Love'n'sex: `Not Tonight, Dear, I've Got a Headache' May Not Be a Joke for Men

Daily Record (Glasgow, Scotland), December 4, 2002 | Go to article overview
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Love'n'sex: `Not Tonight, Dear, I've Got a Headache' May Not Be a Joke for Men


Byline: CATRIONA WROTTESLEY

A HEADACHE is often given as an excuse not to have sex ... and women are seen as chief culprits.

But research shows it is young men who are most likely to get a sexual headache - and it's usually the real thing.

Neurologists in Germany have found that men in their early 20s are most prone to these headaches and about one per cent of the population suffers from them at least once in their lifetime. Before diagnosing a sexual headache, a doctor must rule out a cerebral lesion or some other disease as the cause.

Researchers Dr Achim Frese and Dr Stefan Evers, of the University of Munster, studied a group of more than 45 patients suffering from sexual headache.

They found that approximately three times more men than woman experienced sexual headache. The group most at risk of having their first attack was aged 20-25. The second age at which men were most likely to develop sexual headache was between 35 and 45.

Dr Frese said: "We found the vast majority of patients suffered from an explosive and very severe headache starting suddenly around the orgasm. The others suffered from a dull headache with the pain increasing more gradually before the orgasm.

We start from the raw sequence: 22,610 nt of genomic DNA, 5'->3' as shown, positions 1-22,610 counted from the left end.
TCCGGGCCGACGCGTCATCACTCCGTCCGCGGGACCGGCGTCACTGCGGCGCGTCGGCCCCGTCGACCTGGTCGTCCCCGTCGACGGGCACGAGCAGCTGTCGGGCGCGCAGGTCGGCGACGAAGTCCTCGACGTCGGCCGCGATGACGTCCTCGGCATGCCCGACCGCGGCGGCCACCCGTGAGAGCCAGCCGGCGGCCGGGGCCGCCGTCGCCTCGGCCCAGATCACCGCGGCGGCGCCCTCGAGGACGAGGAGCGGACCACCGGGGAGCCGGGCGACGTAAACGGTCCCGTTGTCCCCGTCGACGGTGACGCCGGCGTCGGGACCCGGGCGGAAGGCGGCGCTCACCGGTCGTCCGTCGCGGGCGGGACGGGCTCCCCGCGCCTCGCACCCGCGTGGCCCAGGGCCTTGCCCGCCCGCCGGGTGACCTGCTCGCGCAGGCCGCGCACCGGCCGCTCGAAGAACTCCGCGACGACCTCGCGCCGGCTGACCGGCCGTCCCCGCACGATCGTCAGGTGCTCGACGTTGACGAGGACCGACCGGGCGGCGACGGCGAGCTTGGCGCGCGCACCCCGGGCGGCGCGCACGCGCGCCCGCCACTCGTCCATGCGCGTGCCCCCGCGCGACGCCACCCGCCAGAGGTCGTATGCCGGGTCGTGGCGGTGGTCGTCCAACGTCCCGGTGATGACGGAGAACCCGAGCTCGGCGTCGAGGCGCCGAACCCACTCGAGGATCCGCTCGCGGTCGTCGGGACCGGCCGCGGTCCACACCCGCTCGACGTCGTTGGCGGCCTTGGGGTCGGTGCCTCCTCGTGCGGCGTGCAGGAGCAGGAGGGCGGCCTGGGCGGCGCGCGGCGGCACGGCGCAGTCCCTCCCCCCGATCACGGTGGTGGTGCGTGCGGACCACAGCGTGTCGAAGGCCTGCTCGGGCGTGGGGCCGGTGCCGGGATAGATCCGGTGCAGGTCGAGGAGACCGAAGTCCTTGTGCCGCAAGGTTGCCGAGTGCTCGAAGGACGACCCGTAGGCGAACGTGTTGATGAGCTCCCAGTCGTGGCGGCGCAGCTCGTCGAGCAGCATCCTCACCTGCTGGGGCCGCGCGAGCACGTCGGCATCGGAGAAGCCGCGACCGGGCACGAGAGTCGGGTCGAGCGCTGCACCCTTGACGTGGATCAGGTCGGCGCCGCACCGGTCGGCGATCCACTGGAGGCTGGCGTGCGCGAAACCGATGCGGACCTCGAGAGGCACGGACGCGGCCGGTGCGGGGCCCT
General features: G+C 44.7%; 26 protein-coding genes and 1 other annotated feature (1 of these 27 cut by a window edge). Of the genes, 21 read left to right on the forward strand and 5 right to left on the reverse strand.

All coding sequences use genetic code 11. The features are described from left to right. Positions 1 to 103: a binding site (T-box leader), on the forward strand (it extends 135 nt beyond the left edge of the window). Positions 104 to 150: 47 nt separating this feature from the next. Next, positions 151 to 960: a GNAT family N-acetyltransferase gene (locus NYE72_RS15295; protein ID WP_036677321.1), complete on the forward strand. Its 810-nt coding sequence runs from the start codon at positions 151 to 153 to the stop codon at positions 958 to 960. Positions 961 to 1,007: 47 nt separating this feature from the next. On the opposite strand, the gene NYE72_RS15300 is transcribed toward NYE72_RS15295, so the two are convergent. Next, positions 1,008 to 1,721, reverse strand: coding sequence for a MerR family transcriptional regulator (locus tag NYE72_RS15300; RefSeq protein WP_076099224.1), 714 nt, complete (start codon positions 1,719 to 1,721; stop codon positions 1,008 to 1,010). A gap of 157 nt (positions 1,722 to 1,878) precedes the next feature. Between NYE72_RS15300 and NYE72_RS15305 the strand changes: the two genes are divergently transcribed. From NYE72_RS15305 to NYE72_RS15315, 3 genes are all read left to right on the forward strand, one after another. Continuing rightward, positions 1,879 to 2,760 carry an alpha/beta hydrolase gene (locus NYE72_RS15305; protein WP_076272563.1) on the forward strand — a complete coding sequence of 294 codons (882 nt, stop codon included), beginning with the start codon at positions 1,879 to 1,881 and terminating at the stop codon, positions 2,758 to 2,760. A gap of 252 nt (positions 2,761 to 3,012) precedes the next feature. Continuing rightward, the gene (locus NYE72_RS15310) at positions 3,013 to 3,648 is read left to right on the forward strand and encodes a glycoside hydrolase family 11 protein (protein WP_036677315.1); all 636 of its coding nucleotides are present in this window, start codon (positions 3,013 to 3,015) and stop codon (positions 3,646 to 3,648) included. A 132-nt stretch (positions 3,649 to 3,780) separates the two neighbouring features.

"We don't know why more men suffer than women - with most other types of headache, women seem more prone to them.

"About half of our patients said that they could ease or prevent sexual headache by taking a more passive role during sexual activity. Is it possible that men are more active during sex? It's only a speculation. We don't yet know the answers."

Generally, the headache did not depend on special sex partners or special sexual habits.

Dr Frese said: "About half of the patients had realised that they could avoid some of the headache attacks by intensifying the sexual excitement more gradually. In most of the patients, specific treatment is not necessary as spontaneous remissions are common."

When treatment was necessary, some were prescribed preventive treatment such as betablockers (to prevent migraine) or indomethacin (painkiller) before sex.

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